Tyler Robbins Fitness

Tyler Robbins has his B.Sc. in Biochemistry: Pre-Medical, is a Certified Strength and Conditioning Specialist (CSCS) through the National Strength and Conditioning Association (NSCA), is certified through USA Weightlifting, and a CrossFit Level 2 Trainer.

Day 132 - Tough Mudder Tactics: Mud Mile


There seems to be a slight discrepancy in what obstacle I actually competed in at Tough Mudder Toronto. The differences? Not a whole lot, but allow me to explain. The obstacle on the Tough Mudder course map, not to mention the sign leading up to the obstacle on the course had it titled as "Mud Mile".

Slosh through up to a mile of waist-deep sludge as you try not to lose your shoes in the mud. Balance and coordination are required if you want to make it through this obstacle without face-planting… but what’s the fun in that? Real Mudders eat mud for breakfast. On some courses, Mudders will encounter obstructions throughout Mud Mile that require them to fully submerge in the mud to slosh onward.

By reading the descriptions, however, it turns out, the obstacle in question at Tough Mudder Toronto was actually more similar to "Dirty Ballerina".




So again, what is the big difference? Not a whole lot, either way, you are trudging through mud. To be honest, I have a bit of a fear for sinking sand, or in this case, sinking mud, so I was glad to see that the obstacle as actually more similar to "Dirty Ballerina".

As you see in the description, there are 4-foot wide 'trenches' dug out, and your goal is to leap over a series of them. However, I ran the 9:30am heat on Sunday morning, so there was already 14k+ people who clamoured through this obstacle the day before. So, instead of nice, square, dug-out trenches, the obstacle was more of a series of muddy mounds that had been worn down and rounded off from all of the folks the day before.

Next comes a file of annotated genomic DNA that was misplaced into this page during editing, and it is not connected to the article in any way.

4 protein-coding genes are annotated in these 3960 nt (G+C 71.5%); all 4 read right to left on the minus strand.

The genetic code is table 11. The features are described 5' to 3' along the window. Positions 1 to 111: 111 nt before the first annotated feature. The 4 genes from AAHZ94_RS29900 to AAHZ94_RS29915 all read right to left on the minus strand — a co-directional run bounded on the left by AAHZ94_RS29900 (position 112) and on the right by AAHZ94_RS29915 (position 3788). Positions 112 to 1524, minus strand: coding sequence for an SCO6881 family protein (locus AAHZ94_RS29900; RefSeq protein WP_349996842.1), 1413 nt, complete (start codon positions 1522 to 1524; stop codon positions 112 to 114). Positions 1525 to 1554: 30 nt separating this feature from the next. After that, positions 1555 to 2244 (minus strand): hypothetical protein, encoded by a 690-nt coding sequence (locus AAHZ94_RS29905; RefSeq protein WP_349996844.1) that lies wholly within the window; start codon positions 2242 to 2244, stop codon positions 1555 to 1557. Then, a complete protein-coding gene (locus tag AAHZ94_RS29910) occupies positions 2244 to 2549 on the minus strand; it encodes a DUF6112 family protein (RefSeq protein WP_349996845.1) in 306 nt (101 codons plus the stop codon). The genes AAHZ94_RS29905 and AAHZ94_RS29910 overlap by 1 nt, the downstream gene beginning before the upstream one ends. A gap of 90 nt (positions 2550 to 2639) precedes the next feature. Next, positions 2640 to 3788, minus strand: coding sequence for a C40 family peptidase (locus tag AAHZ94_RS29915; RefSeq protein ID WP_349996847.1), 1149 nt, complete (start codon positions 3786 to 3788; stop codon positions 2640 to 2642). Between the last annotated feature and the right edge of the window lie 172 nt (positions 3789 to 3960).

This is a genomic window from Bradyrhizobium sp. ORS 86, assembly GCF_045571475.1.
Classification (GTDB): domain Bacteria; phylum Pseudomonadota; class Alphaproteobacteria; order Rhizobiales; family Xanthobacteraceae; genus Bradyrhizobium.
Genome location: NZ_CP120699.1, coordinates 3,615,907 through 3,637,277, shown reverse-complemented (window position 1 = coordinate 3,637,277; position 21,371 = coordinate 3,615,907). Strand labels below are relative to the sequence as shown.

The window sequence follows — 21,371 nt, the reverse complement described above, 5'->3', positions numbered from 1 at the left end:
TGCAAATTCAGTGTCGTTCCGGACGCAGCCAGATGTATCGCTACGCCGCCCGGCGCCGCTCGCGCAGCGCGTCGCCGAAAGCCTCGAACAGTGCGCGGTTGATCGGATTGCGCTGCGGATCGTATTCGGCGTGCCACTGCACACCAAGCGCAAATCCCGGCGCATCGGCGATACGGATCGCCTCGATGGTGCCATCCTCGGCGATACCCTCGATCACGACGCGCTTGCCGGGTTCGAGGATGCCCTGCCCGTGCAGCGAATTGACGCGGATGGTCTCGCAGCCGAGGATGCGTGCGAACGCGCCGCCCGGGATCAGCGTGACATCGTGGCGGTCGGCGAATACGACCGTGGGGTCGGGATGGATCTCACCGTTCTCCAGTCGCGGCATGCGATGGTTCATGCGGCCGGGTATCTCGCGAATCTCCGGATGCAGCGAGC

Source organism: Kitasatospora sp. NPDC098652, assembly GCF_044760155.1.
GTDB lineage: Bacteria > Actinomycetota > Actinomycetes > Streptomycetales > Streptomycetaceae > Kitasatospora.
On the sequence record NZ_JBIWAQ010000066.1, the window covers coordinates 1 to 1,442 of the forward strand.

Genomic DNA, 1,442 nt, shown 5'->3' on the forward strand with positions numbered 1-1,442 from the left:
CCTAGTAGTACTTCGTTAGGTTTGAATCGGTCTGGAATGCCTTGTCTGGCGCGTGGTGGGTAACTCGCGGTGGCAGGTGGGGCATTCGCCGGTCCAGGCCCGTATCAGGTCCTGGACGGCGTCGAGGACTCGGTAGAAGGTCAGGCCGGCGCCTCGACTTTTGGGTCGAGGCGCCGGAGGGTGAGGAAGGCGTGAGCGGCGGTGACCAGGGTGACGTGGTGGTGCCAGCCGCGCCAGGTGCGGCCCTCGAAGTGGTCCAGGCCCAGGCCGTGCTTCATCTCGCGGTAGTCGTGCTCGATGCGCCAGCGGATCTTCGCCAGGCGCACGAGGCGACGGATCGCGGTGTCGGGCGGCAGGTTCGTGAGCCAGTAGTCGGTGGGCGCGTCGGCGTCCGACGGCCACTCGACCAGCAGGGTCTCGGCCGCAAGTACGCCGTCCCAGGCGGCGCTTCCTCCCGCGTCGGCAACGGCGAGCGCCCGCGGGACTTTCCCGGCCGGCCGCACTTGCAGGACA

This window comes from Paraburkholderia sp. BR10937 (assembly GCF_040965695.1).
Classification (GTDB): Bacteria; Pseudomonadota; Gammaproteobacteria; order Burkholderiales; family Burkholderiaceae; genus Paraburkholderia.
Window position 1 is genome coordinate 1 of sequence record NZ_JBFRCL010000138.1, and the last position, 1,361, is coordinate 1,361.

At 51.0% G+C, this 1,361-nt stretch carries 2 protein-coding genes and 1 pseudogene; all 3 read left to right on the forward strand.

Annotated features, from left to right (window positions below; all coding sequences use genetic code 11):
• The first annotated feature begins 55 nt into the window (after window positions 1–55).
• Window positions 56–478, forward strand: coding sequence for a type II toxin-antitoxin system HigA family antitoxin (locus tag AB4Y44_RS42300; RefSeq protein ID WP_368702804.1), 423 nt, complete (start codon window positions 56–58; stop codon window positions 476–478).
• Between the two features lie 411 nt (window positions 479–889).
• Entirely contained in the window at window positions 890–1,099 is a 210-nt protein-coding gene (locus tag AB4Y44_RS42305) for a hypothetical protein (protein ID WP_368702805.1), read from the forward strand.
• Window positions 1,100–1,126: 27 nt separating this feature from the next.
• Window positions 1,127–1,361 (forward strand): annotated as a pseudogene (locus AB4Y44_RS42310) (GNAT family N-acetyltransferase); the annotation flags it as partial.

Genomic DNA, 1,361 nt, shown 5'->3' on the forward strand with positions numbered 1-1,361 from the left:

This made it essentially impossible to leap over each trench. Instead, I climbed up and over each mound separating the trenches. The trenches were full of water and mud, so I ended up getting quite muddy by the end of this obstacle.

Because this turned into more of a climbing event, rather than a 'leaping' event for me, total-body strength was definitely required to get in and out of multiple trenches. Each trench, I would say ended up being well over 7-8 feet wide at the widest points, and at least 4 or 5 feet deep. It took a bit of patience and coordination (and strength) to climb out of each trench, as they trenches were deep, and the slopes were muddy.

In summary, you may want to change your strategy on this obstacle depending on when you are timed to run the course. If you are one of the first heats on the first day of competition, you may be able to get away with 'leaping' over each trench. If, however, you race later in the day on day 1, or race at all on day 2, this may become more of a climbing obstacle rather than trying to jump over each trench.

Quote of the day:
“I am always doing that which I cannot do, in order that I may learn how to do it.”
- Pablo Picasso